Reports from Second Battle Squadron

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Enclosure No. 5 to Submission No. 1415/0022 of 20/6/16 from C.-in-C. Home Fleets.

No. 149/47 D.

5th June 1916.


I HAVE the honour to forward herewith a summary of the events occurring during the recent action, compiled from reports made by ships of the Second Battle Squadron, accompanied by plans sent in by KING GEORGE V[1], ERIN[2], ORION[3] MONARCH[4], and THUNDERER,[5] and a diary of events before, during, and after the action, kept on board KING GEORGE V

2. I am unable to supply much detail from personal observation, as it was impossible to gather any general idea of the action, only momentary glimpses of the enemy being obtained.
As leading ship, in addition to the hazy atmosphere, I was much hampered by what I imagine to have been cordite fumes from the battle-cruisers after they passed us, and from other cruisers engaged on the bow ; also by funnel gases from small craft ahead, and, for a considerable time, by dense smoke from DUKE OF EDINBURGH, who was unable to draw clear.

3. There is some evidence that submarines were close; DUKE OF EDINBURGH three times made the signal of their presence, and my Flag Lieutenant-Commander is certain that he saw the two periscopes of one vessel.
On the other hand, it was obvious to me that a good deal of DUKE OF EDINBURGH'S fire was directed not at a submarine but at the wake of vessels ahead.
The right gunlayer and trainer of "Y" turret in KING GEORGE V state that they saw a torpedo break surface 400 yards short of KING GEORGE V.

4. I should like to mention specially that about 9 p.m. I negatived an attack with Whitehead torpedoes ordered by CAROLINE, as I was certain that the vessels seen on our starboard beam were our own battle-cruisers. The Navigating Officer of my Flagship, who has just come from the battle-cruiser fleet, was also certain that they were ours, and saw them sufficiently clearly to give their approximate course, which I reported to you.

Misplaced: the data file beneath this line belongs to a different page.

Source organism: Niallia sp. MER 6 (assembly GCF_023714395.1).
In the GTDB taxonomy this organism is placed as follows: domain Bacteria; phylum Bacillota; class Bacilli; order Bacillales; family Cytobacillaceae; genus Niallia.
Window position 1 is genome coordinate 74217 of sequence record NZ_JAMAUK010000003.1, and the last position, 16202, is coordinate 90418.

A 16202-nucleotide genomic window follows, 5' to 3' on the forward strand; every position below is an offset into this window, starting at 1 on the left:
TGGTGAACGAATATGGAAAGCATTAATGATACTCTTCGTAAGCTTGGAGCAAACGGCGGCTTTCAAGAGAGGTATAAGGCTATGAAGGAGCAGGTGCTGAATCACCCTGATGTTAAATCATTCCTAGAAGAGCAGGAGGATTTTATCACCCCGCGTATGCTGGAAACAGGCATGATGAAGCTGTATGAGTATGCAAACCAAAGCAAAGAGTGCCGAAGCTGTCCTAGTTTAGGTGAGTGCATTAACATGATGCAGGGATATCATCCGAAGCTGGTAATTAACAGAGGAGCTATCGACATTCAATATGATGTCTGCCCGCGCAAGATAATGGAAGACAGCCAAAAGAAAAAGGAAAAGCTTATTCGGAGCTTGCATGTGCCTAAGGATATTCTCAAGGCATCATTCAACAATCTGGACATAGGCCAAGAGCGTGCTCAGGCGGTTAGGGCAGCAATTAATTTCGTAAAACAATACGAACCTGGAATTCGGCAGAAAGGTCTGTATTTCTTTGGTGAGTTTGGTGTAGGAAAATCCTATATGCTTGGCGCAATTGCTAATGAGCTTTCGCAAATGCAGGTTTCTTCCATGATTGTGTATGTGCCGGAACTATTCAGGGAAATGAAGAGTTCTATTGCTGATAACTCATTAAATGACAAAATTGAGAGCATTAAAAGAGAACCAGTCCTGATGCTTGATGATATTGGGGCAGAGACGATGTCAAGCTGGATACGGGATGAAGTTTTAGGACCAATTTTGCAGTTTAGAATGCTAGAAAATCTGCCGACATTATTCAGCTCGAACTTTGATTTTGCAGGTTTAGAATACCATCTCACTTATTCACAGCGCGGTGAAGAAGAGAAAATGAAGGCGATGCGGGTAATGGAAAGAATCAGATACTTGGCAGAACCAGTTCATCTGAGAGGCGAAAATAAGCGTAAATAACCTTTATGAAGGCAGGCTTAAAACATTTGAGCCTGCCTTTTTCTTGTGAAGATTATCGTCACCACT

Shortly afterwards, I told CAROLINE to attack if he was quite certain they were enemy ships, as he was in a better position

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to see them than I was, but I do not know whether an attack was made.

If they were enemy ships and no attack was made, the fault is mine, and not that of CAROLINE.

I have the honour to be,


Your obedient Servant,



Commanding Second Battle Squadron.

The Commander-in-Chief,

H.M. Ships and Vessels,

Grand Fleet.


Summary of Reports from Second Battle Squadron.

Time. Ship Reporting. Observations. Remarks.
5.40 p.m. KING GEORGE V Observed battle cruisers in action,
probably about 30°
6.15 p.m. ORION Trained on an enemy
cruiser, apparently of
Kolberg class already
on fire aft and stopped,

steam escaping from
funnels, foremast shot
away. Range, 12,400 yards.
Did not open fire, as
blanked by a ship of 1st
Cruiser Squadron.

6. 15 p.m. MONARCH Enemy hidden from us by
our battle cruisers. Two
four - funnelled British
cruisers retiring towards
rear end of our battle fleet.
One disappeared in a cloud
of steam. One surrounded
by splashes but appeared
to emerge undamaged.
6.17 p.m. THUNDERER 1st Cruiser Squadron under
heavy fire, being straddled
frequently. They were seen
to damage a German
cruiser severely, setting her
on fire aft. This was
thought to be either "Prinz
Adalbert" or "Friedrich
As these vessels
are believed to
have been sunk
some time ago,
probably it was
Kolberg class.

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Time. Ship Reporting. Observations. Remarks.
6.20 p.m. ORION Observed one of our battle
cruisers heavily engaged
before starboard beam. Ri-
cochets falling near us.
6.25 p.m. THUNDERER IRON DUKE opened fire on
damaged cruiser. THUN-
DERER also opened fire,
followed by CONQUEROR
This was proba-
bly same ship
class referred to
previously by
6.25p.m. THUNDERER Four enemy ships— KAISER
class and battle cruisers -